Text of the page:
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Drone reports at SC nuclear weapons site spark federal scrutiny

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The Washington State Department of Transportation flew a video-equipped drone through the construction site of a new Washington State Route 99 tunnel, to show Seattle Tunnel Partners’ construction progress. On an average day, the tunnel is bustlin

COLUMBIA, SC Reports of drones over the Savannah River Site nuclear weapons complex are drawing scrutiny from the federal government.

Agents with the FBI interviewed a prominent nuclear watchdog this week about drones at the site. Meanwhile, the SRS “protective force” has confirmed several sightings of drones in June over the complex near Aiken, the U.S. Department of Energy said Thursday afternoon.

“SRS takes these reports very seriously and is coordinating with appropriate federal, state, and local authorities,’’ an Energy Department statement said.

Agency spokesman Monte Volk said he did not know who was flying the drones over SRS or why they were being brought into the site’s air space. He declined further comment.

Drones, remotely controlled flying machines, are used increasingly across the country for business and recreational purposes. But they also are a security concern in the face of the war on terrorism. The Savannah River Site, a 310-square-mile complex, is filled with nuclear materials and nuclear waste. The site is heavily guarded.

The Federal Aviation Administration has issued an advisory warning pilots to avoid airspace above nuclear power plants, military sites and similar areas. The FAA also recently introduced a series of rules for drones addressing how high they can fly. The rules say drones should be flown no more than 400 feet above ground or within 400 feet of a building.

Mark Keel, chief of the State Law Enforcement Division, said his agency is aware of the drone sightings at SRS and “they have got our attention.’’ Keel said he could not comment on the specific situation, but generally speaking, drones are a security concern.

“Drones flying over any critical infrastructure, government facility, military base — with the environment we are living in today — would be a concern to law enforcement and homeland security officials,’’ Keel said.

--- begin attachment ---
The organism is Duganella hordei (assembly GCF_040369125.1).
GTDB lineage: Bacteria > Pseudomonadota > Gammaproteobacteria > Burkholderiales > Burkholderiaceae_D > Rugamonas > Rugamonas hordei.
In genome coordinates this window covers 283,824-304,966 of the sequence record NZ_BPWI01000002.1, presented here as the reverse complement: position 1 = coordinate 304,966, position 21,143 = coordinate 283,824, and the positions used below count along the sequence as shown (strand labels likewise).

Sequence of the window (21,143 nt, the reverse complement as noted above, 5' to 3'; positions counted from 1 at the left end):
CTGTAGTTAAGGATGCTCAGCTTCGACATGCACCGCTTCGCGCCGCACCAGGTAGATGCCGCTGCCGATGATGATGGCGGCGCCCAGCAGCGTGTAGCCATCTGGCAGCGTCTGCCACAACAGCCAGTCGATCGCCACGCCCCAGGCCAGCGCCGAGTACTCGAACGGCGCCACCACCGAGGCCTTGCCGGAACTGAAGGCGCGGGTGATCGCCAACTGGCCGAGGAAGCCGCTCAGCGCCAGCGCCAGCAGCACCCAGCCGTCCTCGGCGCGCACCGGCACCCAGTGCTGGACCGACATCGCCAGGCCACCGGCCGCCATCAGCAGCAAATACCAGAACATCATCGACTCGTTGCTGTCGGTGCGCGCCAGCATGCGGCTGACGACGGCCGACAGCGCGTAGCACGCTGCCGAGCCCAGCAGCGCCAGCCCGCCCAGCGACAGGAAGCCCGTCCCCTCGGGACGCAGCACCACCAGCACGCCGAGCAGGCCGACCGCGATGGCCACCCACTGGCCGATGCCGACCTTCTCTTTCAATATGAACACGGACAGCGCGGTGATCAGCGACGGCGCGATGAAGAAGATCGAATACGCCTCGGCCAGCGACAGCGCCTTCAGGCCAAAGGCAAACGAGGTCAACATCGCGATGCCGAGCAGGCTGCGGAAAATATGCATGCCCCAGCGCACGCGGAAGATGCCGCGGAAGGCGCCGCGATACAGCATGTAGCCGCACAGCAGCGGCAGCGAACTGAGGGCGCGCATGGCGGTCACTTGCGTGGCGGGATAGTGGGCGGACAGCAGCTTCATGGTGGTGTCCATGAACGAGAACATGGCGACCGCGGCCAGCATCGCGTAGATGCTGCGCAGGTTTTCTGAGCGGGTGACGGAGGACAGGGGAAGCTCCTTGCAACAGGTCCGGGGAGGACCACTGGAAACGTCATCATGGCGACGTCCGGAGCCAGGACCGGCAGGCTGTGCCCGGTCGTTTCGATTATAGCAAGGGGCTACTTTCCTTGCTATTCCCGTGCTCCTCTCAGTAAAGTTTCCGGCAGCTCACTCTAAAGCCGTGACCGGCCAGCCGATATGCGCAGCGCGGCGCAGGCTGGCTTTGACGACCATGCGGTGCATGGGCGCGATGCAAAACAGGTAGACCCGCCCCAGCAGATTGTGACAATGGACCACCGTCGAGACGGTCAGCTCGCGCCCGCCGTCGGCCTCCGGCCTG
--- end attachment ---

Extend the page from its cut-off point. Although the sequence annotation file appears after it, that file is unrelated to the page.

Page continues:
Tom Clements, a Savannah River Site critic since the late 1980s, said two FBI agents questioned him Monday about his knowledge of drones at SRS. His non-profit organization, Savannah River Site Watch, has published aerial photographs of SRS facilities, primarily the troubled mixed oxide fuel plant.

But Clements said those photographs were taken from an airplane flying in compliance with FAA regulations. Clements questioned why the federal government wanted to meet with him about drones. His organization has been publishing aerial photographs of SRS for several years, he said.

Clements said he had the impression the agents had only begun to research the issue and were exploring possible leads. The FBI agents were trying to clarify questions about the drones at the “valid requests of SRS security personnel,’’ Clements said.

“I know nothing about it,’’ Clements said of the reports of drones. “I think (the agents) were not well informed about my organization or the situation.’’

Attempts to reach the FBI were unsuccessful Thursday evening.

Vincent Van Brunt, a member of a state nuclear task force that examines issues at SRS, said any concerns about a nuclear site need to be kept in context with other potential threats.

“I would not like to have a drone over any restricted air space,’’ he said.

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